Listen, it’s ok to enjoy yourself once in a while, but in moderation, and always after you’ve eaten a healthy meal first. If you’re craving ice cream for example, you don’t have to eat the whole tube. Just have a couple spoonfuls to satisfy your craving, and remember that it is your reward for eating a fuel-based meal before.
What sort of food handling regimen do you follow?
The immune system is often weakened by cancer treatments, which can make the body more susceptible to foodborne illnesses. If you had a stem cell transplant, your diet might be stricter than that of a patient who had chemotherapy or radiation therapy and no transplant. Always avoid raw meat, unpasteurized beverages, mold-ripened cheeses such as blue cheese and wash fresh fruits and vegetables thoroughly. I soak mine in water and apple cider vinegar so they’re extra clean.
Above all, remember that the benefits of healthy eating can stretch further when you incorporate exercise into your lifestyle. You don’t have to have an expensive gym pass or heavy equipment. You can modify your normal routines with gentle activity like taking the stairs instead of the elevator or walking around the store a couple times before going in. It all adds up!
Learn more about healthy eating in these three easy ways:
1) Read more nutrition tips here.
2) Tune in to The LLS Bloodline for a podcast on eating well
3) LLS offers blood cancer patients and caregivers a free one-on-one phone and email consultations with a nutrition educator. If you'd like more information, please contact an Information Specialist or request a consult here.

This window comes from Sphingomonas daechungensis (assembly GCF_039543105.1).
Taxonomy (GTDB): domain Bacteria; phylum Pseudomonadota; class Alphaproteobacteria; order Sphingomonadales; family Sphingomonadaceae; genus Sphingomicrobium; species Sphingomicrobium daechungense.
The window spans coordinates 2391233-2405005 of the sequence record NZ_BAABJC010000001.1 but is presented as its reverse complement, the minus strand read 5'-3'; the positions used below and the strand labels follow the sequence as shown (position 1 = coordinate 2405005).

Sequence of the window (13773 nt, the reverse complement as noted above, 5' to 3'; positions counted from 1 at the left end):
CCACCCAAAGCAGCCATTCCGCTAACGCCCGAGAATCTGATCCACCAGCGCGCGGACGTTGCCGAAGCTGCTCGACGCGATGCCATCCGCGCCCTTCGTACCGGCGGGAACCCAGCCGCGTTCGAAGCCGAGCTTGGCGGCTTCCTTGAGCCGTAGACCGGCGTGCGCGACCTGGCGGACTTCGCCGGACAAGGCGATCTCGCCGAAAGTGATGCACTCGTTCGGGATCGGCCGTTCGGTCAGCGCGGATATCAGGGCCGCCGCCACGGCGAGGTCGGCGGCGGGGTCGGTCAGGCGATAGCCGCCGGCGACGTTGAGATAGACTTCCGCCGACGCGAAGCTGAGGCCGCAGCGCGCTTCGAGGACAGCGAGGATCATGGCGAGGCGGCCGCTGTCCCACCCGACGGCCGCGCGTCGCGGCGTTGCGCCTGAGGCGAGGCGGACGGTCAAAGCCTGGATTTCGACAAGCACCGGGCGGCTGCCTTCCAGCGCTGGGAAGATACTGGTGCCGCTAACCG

Erin Zammett Ruddy is a magazine journalist and blogger who was diagnosed with chronic myeloid leukemia at age 23. Today, she is a 40-year-old mother of three.
On January 30 I turned 40. The big 4-0! My grandma Adele and I shared a birthday, and she’d be aghast if she knew I was telling all of you my real age right now. Grandma Del was a Radio City Rockette and very glamorous—and she never turned a day over 29, despite living to 85 (sorry, Grandma). But I am damn proud of being 40, newly-formed wrinkles and all.
As a cancer survivor, I feel like any year I’m still here to celebrate a birthday is a good one. Of course there is something about this milestone that makes you pause and take stock of your life. I’ve been looking ahead but also looking back and because so much of my past has involved cancer, I’ve been revisiting that part of my story— remembering some of the harder times, but also the triumphs, the breakthroughs, and how far we as a blood cancer community have come.
It’s been 16 years since I was diagnosed with cancer. I was 23 at the time, living in New York City and working at Glamour magazine. My biggest worry was where I was going to meet friends for dinner. Then a routine blood test at my annual checkup revealed I had leukemia: chronic myeloid leukemia or CML, a rare and, up until that point, often deadly form of blood cancer. I honestly thought my life as I knew it was over.
But here’s the crazy part: it wasn’t. Six months before I was diagnosed a brand-new drug was approved by the U.S. Food & Drug Administration, a little orange pill that targeted the bad cells without harming the good ones, which meant I didn’t have to get sick to get well.
The pill, called imatinib (Gleevec), was called a miracle drug. And, for me, it was just that. I went into remission quickly and I’ve pretty much stayed there since. I still take my pill every day.
Being diagnosed with cancer was a major bump in the road for me, and there were rough days for sure, but when I look back now all these years later I see that it did not derail me. I did not let cancer define me or keep me from going after all the things I wanted in life, specifically having a family.